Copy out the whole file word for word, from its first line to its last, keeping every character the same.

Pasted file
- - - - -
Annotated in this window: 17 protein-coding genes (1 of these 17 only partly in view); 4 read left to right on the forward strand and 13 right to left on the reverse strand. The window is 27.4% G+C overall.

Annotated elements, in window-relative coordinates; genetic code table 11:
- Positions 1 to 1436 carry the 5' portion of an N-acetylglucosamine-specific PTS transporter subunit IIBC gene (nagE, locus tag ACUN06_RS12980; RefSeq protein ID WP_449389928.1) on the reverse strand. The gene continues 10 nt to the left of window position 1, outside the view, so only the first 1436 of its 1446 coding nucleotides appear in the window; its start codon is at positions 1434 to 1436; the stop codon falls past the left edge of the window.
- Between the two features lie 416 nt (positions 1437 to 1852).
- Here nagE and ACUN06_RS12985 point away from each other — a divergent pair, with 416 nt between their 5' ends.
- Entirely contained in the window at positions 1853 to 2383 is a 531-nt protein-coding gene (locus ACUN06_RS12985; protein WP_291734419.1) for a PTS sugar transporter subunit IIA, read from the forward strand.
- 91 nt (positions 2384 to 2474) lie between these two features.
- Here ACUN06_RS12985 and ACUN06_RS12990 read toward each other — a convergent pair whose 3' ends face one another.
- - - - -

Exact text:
Annotated in this window: 17 protein-coding genes (1 of these 17 only partly in view); 4 read left to right on the forward strand and 13 right to left on the reverse strand. The window is 27.4% G+C overall.

Annotated elements, in window-relative coordinates; genetic code table 11:
- Positions 1 to 1436 carry the 5' portion of an N-acetylglucosamine-specific PTS transporter subunit IIBC gene (nagE, locus tag ACUN06_RS12980; RefSeq protein ID WP_449389928.1) on the reverse strand. The gene continues 10 nt to the left of window position 1, outside the view, so only the first 1436 of its 1446 coding nucleotides appear in the window; its start codon is at positions 1434 to 1436; the stop codon falls past the left edge of the window.
- Between the two features lie 416 nt (positions 1437 to 1852).
- Here nagE and ACUN06_RS12985 point away from each other — a divergent pair, with 416 nt between their 5' ends.
- Entirely contained in the window at positions 1853 to 2383 is a 531-nt protein-coding gene (locus ACUN06_RS12985; protein WP_291734419.1) for a PTS sugar transporter subunit IIA, read from the forward strand.
- 91 nt (positions 2384 to 2474) lie between these two features.
- Here ACUN06_RS12985 and ACUN06_RS12990 read toward each other — a convergent pair whose 3' ends face one another.